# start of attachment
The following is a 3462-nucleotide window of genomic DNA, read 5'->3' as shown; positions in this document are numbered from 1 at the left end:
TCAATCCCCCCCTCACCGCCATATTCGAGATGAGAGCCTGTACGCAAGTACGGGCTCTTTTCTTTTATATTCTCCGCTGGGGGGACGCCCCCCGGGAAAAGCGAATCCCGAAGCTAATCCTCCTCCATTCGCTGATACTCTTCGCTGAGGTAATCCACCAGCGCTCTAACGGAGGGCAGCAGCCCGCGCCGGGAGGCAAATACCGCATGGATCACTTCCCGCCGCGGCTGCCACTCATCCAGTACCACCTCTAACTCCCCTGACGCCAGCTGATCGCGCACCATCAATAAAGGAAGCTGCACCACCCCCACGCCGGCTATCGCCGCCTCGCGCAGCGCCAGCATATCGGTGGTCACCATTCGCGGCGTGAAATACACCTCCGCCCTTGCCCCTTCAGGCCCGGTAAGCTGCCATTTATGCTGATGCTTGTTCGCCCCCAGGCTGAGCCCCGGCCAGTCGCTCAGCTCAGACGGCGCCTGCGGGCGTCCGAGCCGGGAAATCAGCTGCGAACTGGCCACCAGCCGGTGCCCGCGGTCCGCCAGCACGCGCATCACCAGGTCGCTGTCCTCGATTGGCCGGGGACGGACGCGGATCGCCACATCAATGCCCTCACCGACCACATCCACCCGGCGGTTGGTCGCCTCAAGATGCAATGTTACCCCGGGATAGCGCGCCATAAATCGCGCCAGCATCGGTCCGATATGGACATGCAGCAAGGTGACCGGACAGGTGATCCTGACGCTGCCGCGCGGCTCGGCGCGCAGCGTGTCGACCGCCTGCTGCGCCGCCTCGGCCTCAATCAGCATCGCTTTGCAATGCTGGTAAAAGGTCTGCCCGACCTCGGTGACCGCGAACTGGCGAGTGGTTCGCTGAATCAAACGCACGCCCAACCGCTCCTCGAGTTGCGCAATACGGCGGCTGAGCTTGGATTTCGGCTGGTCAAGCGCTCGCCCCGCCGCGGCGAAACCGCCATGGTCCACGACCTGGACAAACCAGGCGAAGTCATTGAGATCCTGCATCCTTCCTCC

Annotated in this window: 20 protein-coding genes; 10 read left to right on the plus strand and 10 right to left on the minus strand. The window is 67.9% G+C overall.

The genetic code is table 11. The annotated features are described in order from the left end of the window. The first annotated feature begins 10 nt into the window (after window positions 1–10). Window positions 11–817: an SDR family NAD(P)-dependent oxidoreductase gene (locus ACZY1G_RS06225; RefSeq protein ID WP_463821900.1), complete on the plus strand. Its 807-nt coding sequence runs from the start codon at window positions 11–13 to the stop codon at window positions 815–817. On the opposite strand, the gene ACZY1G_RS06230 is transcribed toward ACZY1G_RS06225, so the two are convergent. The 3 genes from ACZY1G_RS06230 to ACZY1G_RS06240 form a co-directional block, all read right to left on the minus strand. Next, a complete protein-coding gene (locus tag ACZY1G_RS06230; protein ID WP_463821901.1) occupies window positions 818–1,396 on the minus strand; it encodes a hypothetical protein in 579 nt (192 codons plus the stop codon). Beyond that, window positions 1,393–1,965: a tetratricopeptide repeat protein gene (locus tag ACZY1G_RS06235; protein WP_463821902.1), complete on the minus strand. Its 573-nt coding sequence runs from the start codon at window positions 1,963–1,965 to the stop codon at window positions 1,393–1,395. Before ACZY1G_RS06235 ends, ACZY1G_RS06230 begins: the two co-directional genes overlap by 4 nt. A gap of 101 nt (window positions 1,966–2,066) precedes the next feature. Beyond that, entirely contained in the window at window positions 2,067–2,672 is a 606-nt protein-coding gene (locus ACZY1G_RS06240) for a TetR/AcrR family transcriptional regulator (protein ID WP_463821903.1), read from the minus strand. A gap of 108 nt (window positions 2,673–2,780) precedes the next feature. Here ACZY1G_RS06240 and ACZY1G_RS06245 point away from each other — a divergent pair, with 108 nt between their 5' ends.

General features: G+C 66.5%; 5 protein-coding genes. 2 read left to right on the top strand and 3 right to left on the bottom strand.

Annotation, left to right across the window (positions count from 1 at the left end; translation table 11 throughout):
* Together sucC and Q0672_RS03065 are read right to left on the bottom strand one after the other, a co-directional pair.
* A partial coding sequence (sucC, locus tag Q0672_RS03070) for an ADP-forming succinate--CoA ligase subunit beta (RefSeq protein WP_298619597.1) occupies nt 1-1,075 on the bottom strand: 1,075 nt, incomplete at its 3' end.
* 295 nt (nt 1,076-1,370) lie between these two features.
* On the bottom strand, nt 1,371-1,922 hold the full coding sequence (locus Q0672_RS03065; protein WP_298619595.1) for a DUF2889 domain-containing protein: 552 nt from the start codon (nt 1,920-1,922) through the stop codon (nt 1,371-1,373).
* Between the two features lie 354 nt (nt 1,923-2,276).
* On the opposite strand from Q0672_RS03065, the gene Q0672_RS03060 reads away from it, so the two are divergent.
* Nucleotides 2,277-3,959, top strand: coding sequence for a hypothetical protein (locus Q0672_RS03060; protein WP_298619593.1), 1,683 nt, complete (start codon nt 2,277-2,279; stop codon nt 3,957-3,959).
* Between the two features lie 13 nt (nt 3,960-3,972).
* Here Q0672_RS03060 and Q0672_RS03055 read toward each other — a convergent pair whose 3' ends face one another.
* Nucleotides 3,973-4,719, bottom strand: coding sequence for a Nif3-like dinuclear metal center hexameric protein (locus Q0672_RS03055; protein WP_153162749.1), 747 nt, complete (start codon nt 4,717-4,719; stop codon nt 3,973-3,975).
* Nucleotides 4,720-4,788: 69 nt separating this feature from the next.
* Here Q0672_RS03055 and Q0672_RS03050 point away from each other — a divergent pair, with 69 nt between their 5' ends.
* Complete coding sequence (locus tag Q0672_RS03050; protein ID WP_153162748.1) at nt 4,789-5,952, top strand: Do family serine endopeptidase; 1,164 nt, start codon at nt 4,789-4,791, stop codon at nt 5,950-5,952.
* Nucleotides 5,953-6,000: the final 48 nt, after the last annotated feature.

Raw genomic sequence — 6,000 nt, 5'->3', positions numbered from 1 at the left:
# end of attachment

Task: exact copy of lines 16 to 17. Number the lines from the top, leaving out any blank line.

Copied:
* Nucleotides 3,973-4,719, bottom strand: coding sequence for a Nif3-like dinuclear metal center hexameric protein (locus Q0672_RS03055; protein WP_153162749.1), 747 nt, complete (start codon nt 4,717-4,719; stop codon nt 3,973-3,975).
* Nucleotides 4,720-4,788: 69 nt separating this feature from the next.